by Amy Alpert

A couple of weeks ago, I spilled coffee on my computer and had to migrate my data to a new computer. At the exact same time, my website encountered some problems and I had to figure out how to recreate certain pages. Needless to say, I was just a bit freaked out by all of my technological bad luck. My sweet and patient (at least at that moment) 13-year-old son attempted to talk me off a ledge as he watched my stress spiral to the next level.

The next morning, my son innocently asked me if I help my clients with stress. I laughed at his question, as I understood his underlying concern. How could I, as a life coach, help my clients with stress when I myself can get irrationally overwhelmed on occasion? If I could not be 100 percent in control of my emotions, how could I profess to help others?

After this conversation with my son, I realized that I have had several conversations like this in my life. Once when I visited the dermatologist, I had indicated on my patient information form that I was a yoga instructor. When I was nervous while the doctor removed three moles (that ended up being totally fine and I question his overzealousness in removing them), he asked without compassion, “You are a yoga instructor, shouldn’t you be able to calm your anxiety?” Ummm no, not necessarily … And then, more recently, a friend reminded me of the blog post I wrote about body image when I was having a momentary body image crisis. The assumption being that I should be cured of all body image issues since I had written about my struggles.

The fact is that I am a teacher and a student. I try to grow and learn every day, but I am far from perfect. I hope that I make that clear in my blog posts that whatever I write about I am trying to figure out, too. We are in this together. Life is complicated and demanding and I am very much human.

I think our desire, or even expectation, for people to be perfect is a way for us to calm our own anxiety. A therapist should not have problems, a doctor should have perfect health habits, a teacher should know everything about their area of study, a mother should be loving and patient with her children and a father should be confident and unafraid. These labels and expectations are created to instill confidence, but instead they demand a perfection that is detrimental to all of us.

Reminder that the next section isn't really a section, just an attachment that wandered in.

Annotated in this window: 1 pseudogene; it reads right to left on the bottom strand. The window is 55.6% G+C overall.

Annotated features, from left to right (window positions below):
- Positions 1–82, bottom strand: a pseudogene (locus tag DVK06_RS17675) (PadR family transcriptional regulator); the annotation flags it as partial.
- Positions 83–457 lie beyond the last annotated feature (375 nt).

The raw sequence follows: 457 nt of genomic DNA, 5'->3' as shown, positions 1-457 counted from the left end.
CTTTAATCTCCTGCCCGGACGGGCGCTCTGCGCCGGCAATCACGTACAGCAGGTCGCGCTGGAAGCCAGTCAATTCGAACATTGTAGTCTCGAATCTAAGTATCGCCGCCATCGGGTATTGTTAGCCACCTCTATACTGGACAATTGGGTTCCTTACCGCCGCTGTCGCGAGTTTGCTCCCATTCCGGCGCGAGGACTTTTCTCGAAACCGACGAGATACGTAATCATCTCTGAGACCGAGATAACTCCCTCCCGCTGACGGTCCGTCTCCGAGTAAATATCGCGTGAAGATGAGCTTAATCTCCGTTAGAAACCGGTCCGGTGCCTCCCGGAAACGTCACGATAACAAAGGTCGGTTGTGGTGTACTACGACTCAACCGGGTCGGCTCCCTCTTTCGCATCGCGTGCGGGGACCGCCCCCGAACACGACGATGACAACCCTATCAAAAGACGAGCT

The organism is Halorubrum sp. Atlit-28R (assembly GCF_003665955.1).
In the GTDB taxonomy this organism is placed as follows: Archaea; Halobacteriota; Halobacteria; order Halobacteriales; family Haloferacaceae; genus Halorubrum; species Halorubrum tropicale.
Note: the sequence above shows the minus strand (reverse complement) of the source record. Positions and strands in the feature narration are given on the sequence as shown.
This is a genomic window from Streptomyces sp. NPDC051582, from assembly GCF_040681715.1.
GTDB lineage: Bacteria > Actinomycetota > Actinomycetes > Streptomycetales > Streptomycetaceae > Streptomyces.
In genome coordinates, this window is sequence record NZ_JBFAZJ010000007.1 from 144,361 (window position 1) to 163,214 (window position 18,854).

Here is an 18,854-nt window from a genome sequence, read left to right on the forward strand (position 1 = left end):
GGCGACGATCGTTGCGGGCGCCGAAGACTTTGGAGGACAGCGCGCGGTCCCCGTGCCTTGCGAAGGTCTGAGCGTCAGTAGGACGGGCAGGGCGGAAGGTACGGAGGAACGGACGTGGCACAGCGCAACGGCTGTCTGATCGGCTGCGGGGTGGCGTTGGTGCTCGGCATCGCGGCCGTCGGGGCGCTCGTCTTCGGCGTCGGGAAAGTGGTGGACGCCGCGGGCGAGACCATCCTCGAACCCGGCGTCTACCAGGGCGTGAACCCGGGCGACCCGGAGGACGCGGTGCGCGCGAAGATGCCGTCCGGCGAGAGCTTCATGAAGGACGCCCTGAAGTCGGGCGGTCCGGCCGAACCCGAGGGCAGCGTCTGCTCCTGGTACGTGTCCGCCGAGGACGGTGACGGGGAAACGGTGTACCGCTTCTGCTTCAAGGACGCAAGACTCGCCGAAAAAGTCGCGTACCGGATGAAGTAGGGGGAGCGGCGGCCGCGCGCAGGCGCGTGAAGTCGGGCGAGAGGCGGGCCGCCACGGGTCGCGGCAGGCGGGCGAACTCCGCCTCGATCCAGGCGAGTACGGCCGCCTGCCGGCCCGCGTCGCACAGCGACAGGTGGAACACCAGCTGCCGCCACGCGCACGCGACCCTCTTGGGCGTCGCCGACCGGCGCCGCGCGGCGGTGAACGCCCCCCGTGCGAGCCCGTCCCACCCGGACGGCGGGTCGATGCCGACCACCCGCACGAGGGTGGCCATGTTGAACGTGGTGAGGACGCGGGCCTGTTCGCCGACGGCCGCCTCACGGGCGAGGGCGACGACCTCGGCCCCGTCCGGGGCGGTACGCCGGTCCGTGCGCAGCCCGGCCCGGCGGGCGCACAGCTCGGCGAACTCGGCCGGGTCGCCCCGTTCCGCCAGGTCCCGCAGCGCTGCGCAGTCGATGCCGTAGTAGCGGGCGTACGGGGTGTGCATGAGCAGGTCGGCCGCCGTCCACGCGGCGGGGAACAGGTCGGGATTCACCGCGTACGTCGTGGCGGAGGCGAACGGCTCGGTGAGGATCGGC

As a coach, I am hoping to help people work towards their ideal self and create circumstances that are nutrient rich for their growth. Most of us are trying to learn, grow, and improve. No one has everything figured out and, if they pretend they do, then they probably have bigger issues. As Albert Einstein said, “The more I learn, the more I realize how much I don’t know.”

The most I can guarantee you is that I am on a quest to know myself and to serve others in their quest to know themselves. Life is full of mystery and wonder, and we are all just traveling through it together, hoping to find our way.

Amy Alpert, a graduate of the Certificate in Positive Psychology, is a solutions-focused coach with a practice based in positive psychology. A former human resources executive at Goldman Sachs, she holds a master’s degree in organizational psychology from Columbia University. This article was originally published on Amy’s blog at